How To Make A Vinaigrette

April 21, 2014 | How To's Recipes Sides & Sauces Soups & Salads

Vinaigrettes are one of my favorite salad dressings.  I love their tangy flavor, and the number of ingredient combinations they can have, creating dozens of different flavor profiles.

What I also love about vinaigrettes is they are one of the easiest dressings to make, with the basic ingredients being oil and vinegar (typically at a three to one ratio — oil to vinegar), I can control what ingredients are going into my vinaigrette (no additives or preservatives), and I personally prefer the taste of my homemade dressing over anything store-bought.

Like mayonnaise and Hollandaise, a vinaigrette is an emulsion (meaning, successfully mixing two things together that do not ordinarily mix), so there is a little bit of finesse and patience involved when making a vinaigrette.  But the result is a dressing with a beautifully creamy and velvety texture, with a fresh and tangy aroma.

The recipe here is based off a French vinaigrette (which normally uses minced garlic and shallots, here I use granulated garlic and onion for convenience), and has a close resemblance to a champagne dressing.  The oil I typically like to use is  pure olive oil (which is has a very toned down olive flavor versus the bold flavor of extra virgin olive oil), with white wine vinegar.  But you can get creative with your vinaigrette ingredients depending on your taste and meal you are preparing: use lemon juice instead of vinegar, play around with infused oils, throw in some minced capers or fresh herbs like dill or tarragon, or even switch up the vinegars and try apple cider vinegar or red wine vinegar.  There are really endless possibilities for ingredients that you can utilize to add a personal touch and flavor to your vinaigrette.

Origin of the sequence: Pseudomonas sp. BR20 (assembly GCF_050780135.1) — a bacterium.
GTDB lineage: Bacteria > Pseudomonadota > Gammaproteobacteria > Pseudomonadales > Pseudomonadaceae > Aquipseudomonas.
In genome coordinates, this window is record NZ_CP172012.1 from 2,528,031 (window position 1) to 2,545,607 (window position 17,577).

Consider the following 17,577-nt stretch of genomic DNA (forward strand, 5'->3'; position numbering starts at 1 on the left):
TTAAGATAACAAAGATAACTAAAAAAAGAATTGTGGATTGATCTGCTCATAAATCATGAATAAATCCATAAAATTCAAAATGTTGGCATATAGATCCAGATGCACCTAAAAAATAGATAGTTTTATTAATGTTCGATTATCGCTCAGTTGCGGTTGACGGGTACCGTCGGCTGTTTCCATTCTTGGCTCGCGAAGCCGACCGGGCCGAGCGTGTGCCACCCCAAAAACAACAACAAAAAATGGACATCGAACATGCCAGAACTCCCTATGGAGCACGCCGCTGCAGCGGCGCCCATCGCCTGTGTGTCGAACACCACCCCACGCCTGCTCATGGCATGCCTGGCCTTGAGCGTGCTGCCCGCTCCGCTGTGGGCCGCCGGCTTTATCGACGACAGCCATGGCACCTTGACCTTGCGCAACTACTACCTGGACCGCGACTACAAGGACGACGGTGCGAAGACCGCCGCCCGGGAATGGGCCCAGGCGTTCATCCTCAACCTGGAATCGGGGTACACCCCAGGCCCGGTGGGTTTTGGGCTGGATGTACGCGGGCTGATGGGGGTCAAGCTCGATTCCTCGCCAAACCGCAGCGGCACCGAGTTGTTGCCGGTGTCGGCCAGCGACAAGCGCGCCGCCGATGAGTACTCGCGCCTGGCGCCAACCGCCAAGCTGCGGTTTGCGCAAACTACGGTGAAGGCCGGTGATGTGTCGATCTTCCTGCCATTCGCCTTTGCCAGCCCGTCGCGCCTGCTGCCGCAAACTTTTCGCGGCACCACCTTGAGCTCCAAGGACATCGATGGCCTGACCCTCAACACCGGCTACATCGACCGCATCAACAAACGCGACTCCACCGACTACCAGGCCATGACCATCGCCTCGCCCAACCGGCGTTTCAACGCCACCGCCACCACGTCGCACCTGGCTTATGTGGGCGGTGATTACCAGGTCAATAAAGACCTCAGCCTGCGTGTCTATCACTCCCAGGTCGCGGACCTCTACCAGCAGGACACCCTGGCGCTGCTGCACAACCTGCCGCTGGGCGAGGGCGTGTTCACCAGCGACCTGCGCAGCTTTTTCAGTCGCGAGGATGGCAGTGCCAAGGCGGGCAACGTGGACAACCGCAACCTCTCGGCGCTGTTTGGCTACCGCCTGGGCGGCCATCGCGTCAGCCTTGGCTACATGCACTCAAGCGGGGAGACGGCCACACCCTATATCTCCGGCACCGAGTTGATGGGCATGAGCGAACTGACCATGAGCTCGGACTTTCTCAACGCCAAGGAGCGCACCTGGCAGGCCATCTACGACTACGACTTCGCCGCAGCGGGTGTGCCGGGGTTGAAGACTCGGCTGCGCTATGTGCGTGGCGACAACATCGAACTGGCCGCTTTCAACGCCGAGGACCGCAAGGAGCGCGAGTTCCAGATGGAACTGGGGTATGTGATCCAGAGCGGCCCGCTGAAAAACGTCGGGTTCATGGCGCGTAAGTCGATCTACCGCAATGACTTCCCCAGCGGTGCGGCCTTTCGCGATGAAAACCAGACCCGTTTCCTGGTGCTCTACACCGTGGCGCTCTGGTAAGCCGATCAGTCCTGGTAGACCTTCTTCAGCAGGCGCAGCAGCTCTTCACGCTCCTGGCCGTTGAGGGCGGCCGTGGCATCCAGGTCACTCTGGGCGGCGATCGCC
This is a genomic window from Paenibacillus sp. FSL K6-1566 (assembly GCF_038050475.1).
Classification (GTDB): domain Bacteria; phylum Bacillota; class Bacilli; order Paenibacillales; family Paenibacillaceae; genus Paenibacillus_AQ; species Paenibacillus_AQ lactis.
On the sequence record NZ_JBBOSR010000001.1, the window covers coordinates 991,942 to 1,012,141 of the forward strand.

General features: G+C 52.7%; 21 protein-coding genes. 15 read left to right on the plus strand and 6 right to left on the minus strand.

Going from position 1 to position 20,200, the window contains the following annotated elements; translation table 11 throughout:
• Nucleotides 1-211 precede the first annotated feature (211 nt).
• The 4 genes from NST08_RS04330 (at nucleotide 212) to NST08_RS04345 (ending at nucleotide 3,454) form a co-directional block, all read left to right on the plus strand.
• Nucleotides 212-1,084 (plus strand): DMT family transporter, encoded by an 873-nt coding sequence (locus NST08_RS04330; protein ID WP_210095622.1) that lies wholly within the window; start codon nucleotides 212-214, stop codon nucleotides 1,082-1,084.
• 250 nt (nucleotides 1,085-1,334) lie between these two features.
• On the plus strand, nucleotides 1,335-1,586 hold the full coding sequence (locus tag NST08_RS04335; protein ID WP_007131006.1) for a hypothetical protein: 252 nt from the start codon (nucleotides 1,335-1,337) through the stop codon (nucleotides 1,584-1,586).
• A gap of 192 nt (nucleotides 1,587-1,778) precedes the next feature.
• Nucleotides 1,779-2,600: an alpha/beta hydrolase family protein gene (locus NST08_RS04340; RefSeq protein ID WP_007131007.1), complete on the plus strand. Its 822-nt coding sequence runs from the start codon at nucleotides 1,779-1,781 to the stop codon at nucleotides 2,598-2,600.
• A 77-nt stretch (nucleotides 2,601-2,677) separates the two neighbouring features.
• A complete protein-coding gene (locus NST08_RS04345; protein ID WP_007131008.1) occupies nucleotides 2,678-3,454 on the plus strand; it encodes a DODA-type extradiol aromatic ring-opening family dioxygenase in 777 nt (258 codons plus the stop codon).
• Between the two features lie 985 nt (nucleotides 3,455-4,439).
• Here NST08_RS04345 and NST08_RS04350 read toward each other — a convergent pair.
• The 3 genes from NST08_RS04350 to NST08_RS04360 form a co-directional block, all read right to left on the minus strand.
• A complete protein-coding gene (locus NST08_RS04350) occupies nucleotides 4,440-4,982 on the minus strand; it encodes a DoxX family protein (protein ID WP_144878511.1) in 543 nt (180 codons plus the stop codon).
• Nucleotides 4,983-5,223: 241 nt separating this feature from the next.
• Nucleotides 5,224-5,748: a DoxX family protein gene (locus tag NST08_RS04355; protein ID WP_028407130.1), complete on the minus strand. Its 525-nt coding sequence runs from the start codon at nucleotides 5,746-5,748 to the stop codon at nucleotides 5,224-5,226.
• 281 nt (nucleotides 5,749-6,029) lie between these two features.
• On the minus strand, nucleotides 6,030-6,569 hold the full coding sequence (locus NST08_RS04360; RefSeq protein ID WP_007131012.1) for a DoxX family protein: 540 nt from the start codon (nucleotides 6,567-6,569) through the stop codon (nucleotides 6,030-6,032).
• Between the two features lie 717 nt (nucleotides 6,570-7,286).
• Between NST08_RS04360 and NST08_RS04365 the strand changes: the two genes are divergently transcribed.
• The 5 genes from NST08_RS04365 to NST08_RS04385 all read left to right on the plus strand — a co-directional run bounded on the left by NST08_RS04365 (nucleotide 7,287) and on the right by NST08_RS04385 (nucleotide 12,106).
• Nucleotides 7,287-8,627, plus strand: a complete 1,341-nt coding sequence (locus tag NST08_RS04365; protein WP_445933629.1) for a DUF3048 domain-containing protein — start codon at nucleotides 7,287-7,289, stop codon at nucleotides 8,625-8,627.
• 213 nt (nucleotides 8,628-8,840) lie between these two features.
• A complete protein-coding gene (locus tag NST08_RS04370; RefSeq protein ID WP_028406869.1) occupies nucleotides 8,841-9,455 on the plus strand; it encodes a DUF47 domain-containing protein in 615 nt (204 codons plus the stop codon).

Recipe

Makes approximately 1/2 cup

What You Will Need

1 Tbsp Dijon mustard
1 fl. oz. vinegar (I use white wine vinegar)
1 tsp granulated sugar (you can use honey or agave, if you prefer)
Pinch of salt and freshly cracked pepper
Dash of granulated onion and granulated garlic
1/4 – 1/3 cup of a neutrally flavored oil (I use pure olive oil)

Instructions

In a mixing bowl, whisk together the Dijon mustard, vinegar, sugar, and spices, until combined.  To add in the oil, start by adding a couple of drops at a time while whisking.  After doing this a few times, slowly start to add more oil in spurts in a thin stream (also while whisking).  When the dressing starts to take on a slightly creamier texture, you can continue to add the oil continuously in a thin stream (while whisking) until all of the oil has been used.  Taste the dressing, and adjust the seasonings if needed.

Vinaigrettes are best when served at room temperature, so either use it right away, or if you are going to store your dressing in the fridge for later use, be sure to remove it from the fridge thirty to sixty minutes before serving it; this brings out all of the vibrant flavors and also makes for a runnier dressing.  You can store the vinaigrette in an airtight container for up to three days.

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